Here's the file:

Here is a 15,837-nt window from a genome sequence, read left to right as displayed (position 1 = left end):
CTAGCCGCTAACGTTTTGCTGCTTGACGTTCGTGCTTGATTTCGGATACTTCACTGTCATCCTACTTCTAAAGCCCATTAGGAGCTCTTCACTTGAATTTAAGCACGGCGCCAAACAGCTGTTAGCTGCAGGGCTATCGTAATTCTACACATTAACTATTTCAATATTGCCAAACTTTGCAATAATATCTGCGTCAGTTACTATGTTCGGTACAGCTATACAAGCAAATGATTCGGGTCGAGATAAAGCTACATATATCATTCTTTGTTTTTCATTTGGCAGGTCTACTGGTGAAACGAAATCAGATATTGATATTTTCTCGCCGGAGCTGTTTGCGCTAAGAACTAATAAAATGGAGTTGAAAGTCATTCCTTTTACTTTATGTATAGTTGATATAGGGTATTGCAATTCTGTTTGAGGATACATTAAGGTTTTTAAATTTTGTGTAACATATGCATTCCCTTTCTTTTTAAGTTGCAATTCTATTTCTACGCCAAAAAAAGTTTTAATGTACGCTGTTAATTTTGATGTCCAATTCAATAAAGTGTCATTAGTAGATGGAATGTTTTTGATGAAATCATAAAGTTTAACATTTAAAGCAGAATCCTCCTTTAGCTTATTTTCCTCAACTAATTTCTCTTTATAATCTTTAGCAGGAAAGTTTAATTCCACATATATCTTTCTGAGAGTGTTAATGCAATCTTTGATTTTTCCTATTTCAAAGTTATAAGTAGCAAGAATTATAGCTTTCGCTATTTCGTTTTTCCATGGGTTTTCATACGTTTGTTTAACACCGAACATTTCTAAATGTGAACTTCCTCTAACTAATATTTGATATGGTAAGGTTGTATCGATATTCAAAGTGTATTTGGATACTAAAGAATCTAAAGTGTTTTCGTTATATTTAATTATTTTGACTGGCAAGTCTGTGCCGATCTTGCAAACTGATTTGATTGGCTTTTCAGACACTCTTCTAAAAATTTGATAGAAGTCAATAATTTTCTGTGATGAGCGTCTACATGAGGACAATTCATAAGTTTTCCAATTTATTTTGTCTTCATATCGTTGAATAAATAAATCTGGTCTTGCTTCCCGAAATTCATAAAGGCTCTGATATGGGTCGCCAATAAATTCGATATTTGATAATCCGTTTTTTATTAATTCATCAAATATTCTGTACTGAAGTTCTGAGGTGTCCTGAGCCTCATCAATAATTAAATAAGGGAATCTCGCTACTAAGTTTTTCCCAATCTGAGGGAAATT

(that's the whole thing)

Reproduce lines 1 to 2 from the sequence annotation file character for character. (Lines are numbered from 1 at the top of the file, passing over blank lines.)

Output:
Here is a 15,837-nt window from a genome sequence, read left to right as displayed (position 1 = left end):
CTAGCCGCTAACGTTTTGCTGCTTGACGTTCGTGCTTGATTTCGGATACTTCACTGTCATCCTACTTCTAAAGCCCATTAGGAGCTCTTCACTTGAATTTAAGCACGGCGCCAAACAGCTGTTAGCTGCAGGGCTATCGTAATTCTACACATTAACTATTTCAATATTGCCAAACTTTGCAATAATATCTGCGTCAGTTACTATGTTCGGTACAGCTATACAAGCAAATGATTCGGGTCGAGATAAAGCTACATATATCATTCTTTGTTTTTCATTTGGCAGGTCTACTGGTGAAACGAAATCAGATATTGATATTTTCTCGCCGGAGCTGTTTGCGCTAAGAACTAATAAAATGGAGTTGAAAGTCATTCCTTTTACTTTATGTATAGTTGATATAGGGTATTGCAATTCTGTTTGAGGATACATTAAGGTTTTTAAATTTTGTGTAACATATGCATTCCCTTTCTTTTTAAGTTGCAATTCTATTTCTACGCCAAAAAAAGTTTTAATGTACGCTGTTAATTTTGATGTCCAATTCAATAAAGTGTCATTAGTAGATGGAATGTTTTTGATGAAATCATAAAGTTTAACATTTAAAGCAGAATCCTCCTTTAGCTTATTTTCCTCAACTAATTTCTCTTTATAATCTTTAGCAGGAAAGTTTAATTCCACATATATCTTTCTGAGAGTGTTAATGCAATCTTTGATTTTTCCTATTTCAAAGTTATAAGTAGCAAGAATTATAGCTTTCGCTATTTCGTTTTTCCATGGGTTTTCATACGTTTGTTTAACACCGAACATTTCTAAATGTGAACTTCCTCTAACTAATATTTGATATGGTAAGGTTGTATCGATATTCAAAGTGTATTTGGATACTAAAGAATCTAAAGTGTTTTCGTTATATTTAATTATTTTGACTGGCAAGTCTGTGCCGATCTTGCAAACTGATTTGATTGGCTTTTCAGACACTCTTCTAAAAATTTGATAGAAGTCAATAATTTTCTGTGATGAGCGTCTACATGAGGACAATTCATAAGTTTTCCAATTTATTTTGTCTTCATATCGTTGAATAAATAAATCTGGTCTTGCTTCCCGAAATTCATAAAGGCTCTGATATGGGTCGCCAATAAATTCGATATTTGATAATCCGTTTTTTATTAATTCATCAAATATTCTGTACTGAAGTTCTGAGGTGTCCTGAGCCTCATCAATAATTAAATAAGGGAATCTCGCTACTAAGTTTTTCCCAATCTGAGGGAAATT